Kudrin Wants G8 to Create Global Food Fund

Finance Minister Alexei Kudrin said the establishment of a fund to help poor nations withstand rising global food prices will be high on his agenda as he heads to a meeting with Group of Eight colleagues in Japan this week.

Speaking at a government meeting on Monday, Kudrin said sky-high food prices and ways to help low-income countries cope with them would be a major theme when finance ministers from the G8 countries meet in Osaka on Friday and Saturday.

"We want to create an operational fund to support these types of countries," Reuters quoted Kudrin as saying. "The second initiative is to work out a mechanism that would soften the blow of such crises for the poorest countries."

The finance ministers are meeting to lay some of the groundwork for the G8 summit in Hokkaido in early July, where President Dmitry Medvedev is scheduled to meet British Prime Minister Gordon Brown and U.S. President George W. Bush for the first time in his new capacity.

The Finance Ministry provided few details of the initiative Monday, saying only that the idea has been floated many times before and was put forward again by World Bank President Robert Zoellick in April.

"As to how the G-8 will do this, it's too early to say," a ministry spokesman said, speaking on condition of anonymity. He said it was also unclear exactly how Russia would support the initiative.

The World Bank recently announced the creation of a new Global Food Crisis Response program to "fast-track $1.2 billion to address immediate needs arising from the food crisis." A World Bank spokesman said he was not immediately aware if there were plans to establish a separate fund.

Having accumulated huge wealth on the back of high oil prices, Russia is now in a position to help developing economies, especially when it comes to agriculture, economists say. Food experts welcomed the idea of the fund in principle but said success would depend on the mechanisms and policies chosen.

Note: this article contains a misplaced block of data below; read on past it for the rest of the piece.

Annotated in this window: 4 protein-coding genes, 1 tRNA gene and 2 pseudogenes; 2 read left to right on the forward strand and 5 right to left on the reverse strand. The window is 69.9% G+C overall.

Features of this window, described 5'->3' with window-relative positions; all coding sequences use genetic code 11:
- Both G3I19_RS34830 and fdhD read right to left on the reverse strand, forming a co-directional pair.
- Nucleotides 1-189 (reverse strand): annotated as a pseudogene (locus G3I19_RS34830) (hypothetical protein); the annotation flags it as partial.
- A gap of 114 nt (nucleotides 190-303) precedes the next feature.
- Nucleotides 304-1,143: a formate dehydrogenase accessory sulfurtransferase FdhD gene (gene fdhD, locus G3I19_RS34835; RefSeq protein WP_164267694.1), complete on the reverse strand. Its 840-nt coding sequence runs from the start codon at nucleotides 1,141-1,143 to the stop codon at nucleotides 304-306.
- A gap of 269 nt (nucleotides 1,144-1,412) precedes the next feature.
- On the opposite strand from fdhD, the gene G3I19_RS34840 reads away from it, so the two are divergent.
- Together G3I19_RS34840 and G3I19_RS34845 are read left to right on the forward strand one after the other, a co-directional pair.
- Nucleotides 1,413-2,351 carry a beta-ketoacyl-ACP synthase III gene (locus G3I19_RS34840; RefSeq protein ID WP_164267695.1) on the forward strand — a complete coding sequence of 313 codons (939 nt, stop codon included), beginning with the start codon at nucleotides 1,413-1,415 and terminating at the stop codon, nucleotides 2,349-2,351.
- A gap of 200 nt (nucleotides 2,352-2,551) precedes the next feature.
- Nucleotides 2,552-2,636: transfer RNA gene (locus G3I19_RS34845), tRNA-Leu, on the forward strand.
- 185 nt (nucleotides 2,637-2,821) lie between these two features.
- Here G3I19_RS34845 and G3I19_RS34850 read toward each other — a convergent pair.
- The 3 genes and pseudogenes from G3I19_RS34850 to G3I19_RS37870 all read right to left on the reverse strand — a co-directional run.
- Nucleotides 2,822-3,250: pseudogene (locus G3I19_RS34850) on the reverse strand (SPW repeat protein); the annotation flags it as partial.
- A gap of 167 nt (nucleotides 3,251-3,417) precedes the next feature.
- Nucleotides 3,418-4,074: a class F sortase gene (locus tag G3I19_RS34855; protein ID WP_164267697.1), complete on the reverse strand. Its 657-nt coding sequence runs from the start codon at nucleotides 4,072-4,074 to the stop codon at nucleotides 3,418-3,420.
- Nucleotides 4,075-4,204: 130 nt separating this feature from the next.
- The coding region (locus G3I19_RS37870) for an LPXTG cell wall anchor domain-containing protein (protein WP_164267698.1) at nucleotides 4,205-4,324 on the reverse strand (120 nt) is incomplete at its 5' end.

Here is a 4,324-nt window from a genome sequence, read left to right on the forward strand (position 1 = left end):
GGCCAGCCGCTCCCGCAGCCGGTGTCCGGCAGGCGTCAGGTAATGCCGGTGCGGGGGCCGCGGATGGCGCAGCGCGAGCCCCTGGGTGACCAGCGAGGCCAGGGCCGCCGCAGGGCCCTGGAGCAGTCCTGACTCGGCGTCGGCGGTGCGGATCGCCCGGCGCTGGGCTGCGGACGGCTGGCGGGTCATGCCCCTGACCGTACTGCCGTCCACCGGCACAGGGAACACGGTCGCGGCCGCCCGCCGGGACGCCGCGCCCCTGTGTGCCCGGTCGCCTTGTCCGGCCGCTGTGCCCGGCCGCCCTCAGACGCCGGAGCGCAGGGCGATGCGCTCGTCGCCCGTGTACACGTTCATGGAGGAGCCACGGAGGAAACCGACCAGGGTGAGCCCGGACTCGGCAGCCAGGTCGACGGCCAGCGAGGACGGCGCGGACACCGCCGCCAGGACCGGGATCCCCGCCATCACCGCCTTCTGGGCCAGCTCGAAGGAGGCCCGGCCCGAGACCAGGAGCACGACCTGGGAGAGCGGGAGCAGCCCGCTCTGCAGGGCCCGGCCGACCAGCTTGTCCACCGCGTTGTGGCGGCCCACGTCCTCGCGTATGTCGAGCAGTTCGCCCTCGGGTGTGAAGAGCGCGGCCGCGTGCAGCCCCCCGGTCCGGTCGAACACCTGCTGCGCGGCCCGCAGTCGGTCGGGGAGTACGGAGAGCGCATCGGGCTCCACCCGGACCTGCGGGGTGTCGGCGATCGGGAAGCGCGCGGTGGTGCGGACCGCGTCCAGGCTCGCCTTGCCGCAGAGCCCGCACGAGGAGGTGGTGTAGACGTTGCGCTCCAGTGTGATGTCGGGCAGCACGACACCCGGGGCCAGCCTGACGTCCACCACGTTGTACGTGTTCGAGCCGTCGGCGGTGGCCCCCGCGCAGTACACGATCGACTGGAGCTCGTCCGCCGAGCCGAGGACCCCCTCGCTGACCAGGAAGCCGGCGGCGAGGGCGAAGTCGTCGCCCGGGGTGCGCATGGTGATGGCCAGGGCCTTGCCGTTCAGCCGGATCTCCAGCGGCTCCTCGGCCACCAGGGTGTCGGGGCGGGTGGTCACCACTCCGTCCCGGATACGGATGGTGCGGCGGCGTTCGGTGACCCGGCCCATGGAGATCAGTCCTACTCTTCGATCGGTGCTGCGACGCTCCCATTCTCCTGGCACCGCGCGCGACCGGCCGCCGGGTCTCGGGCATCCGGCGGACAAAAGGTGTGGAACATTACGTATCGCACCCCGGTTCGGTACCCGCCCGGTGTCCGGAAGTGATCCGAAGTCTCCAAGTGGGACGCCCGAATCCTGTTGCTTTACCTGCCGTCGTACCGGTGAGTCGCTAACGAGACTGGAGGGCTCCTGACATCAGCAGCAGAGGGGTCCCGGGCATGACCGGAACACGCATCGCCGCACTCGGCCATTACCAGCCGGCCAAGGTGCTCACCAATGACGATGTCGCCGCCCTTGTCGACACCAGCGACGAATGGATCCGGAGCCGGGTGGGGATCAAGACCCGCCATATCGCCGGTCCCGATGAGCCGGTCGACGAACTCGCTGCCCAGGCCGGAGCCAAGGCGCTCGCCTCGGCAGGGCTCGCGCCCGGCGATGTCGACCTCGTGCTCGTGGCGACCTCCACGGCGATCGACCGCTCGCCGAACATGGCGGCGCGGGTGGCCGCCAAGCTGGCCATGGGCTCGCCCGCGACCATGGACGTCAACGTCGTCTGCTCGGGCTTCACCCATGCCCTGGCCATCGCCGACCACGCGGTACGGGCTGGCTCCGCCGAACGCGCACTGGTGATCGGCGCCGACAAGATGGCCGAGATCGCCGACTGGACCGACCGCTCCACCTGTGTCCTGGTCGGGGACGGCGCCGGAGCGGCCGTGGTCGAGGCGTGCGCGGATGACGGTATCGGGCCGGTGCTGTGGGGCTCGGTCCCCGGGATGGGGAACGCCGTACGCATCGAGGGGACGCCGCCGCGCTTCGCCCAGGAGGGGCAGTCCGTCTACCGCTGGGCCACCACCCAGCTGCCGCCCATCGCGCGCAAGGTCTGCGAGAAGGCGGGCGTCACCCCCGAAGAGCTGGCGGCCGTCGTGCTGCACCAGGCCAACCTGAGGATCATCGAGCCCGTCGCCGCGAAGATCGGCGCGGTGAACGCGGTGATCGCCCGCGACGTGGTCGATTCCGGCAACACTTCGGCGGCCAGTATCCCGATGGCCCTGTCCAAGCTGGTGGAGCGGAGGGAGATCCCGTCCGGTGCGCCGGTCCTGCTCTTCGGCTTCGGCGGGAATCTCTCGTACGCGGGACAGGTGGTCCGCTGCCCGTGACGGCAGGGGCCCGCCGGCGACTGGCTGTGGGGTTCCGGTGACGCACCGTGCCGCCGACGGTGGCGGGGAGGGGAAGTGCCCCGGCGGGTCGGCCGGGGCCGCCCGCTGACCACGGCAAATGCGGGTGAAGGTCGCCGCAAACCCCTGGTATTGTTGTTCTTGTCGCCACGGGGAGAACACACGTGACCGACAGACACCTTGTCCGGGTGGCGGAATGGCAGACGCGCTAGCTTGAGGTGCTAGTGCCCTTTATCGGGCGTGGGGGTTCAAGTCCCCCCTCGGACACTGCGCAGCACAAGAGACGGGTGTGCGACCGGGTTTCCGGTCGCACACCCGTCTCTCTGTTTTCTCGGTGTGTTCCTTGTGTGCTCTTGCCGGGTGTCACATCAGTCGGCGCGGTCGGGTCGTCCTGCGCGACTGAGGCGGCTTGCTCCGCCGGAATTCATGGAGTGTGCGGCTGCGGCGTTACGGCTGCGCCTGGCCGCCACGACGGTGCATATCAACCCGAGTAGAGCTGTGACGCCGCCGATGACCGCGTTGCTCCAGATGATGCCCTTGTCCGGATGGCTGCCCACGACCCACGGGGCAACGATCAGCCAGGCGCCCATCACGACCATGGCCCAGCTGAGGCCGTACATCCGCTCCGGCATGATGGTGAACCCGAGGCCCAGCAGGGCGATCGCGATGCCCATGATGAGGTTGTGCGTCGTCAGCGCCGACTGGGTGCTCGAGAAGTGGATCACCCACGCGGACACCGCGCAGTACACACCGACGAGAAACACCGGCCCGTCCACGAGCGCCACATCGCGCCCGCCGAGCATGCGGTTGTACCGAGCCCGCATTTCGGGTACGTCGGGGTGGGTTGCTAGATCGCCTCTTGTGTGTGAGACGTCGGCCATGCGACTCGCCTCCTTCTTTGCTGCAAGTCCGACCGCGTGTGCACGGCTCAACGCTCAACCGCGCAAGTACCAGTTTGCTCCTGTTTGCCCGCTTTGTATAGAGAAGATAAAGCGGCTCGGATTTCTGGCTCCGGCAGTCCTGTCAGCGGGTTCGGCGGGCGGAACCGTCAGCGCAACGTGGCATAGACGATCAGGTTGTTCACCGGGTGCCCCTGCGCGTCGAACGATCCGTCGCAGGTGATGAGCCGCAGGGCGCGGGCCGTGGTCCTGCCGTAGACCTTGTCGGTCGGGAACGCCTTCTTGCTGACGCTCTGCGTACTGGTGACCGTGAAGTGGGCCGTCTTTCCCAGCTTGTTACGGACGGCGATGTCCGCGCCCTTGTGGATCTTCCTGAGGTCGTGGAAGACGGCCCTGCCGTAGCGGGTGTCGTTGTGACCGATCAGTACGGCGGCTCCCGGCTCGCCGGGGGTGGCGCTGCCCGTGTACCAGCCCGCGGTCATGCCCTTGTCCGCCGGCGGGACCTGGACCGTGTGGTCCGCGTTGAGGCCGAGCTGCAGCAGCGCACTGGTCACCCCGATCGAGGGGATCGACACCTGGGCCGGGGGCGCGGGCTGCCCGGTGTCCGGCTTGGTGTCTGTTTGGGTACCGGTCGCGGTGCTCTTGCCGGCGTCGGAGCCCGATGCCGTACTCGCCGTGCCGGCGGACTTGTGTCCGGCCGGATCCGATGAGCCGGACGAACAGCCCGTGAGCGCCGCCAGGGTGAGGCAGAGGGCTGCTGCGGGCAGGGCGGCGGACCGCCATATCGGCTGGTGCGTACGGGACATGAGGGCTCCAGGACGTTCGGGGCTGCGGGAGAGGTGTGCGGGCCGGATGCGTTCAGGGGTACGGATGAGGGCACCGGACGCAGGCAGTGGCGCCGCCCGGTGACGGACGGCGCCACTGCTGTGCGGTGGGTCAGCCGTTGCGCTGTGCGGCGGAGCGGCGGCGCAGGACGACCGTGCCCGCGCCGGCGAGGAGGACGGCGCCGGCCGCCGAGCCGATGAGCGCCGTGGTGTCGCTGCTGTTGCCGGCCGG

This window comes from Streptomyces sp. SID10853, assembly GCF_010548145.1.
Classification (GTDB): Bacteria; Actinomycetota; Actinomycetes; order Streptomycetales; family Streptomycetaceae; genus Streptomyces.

Marijke Drysdale, an economist with Global Information and Early Warning System, a unit of the United Nations Food and Agriculture Organization, or FAO, said countries like Russia, Ukraine and Kazakhstan had enormous potential to increase food production.

"Russia still has a lot of land that can be used much more productively than is done now," she said by telephone from Rome.

But she warned rich nations would only be able to alleviate hunger with sustainable policies and not by "simply throwing money" at the problem.

The FAO estimates that around 850 million people suffer from hunger.

At a summit convened in Rome by the FAO last week, UN Secretary-General Ban Ki-moon said the annual cost of increasing supply by 50 percent by 2030 would be $15 billion to $20 billion.

Representatives from 180 countries largely failed to agree on a response to rising food prices at the summit.

"They had their own interests," said John Riddle, an FAO spokesman.

Tricia O'Rourke, a spokeswoman for Oxfam, said Monday that a new fund was not what was needed most.

"There are already existing initiatives and mechanisms through which to channel money and the establishment of new fund may divert attention and resources from these," she said in e-mailed comments. "Rather, the answer is clear global co-ordination of financing efforts."

A Western diplomat said success working within the G8 on the issue would depend on Moscow's approach.

"Russia now has the luxury to help poor countries," the diplomat said, speaking on customary condition of anonymity. Moscow would have to ensure, however, that it is contributing to humanitarian causes without using its newfound wealth as a "political tool."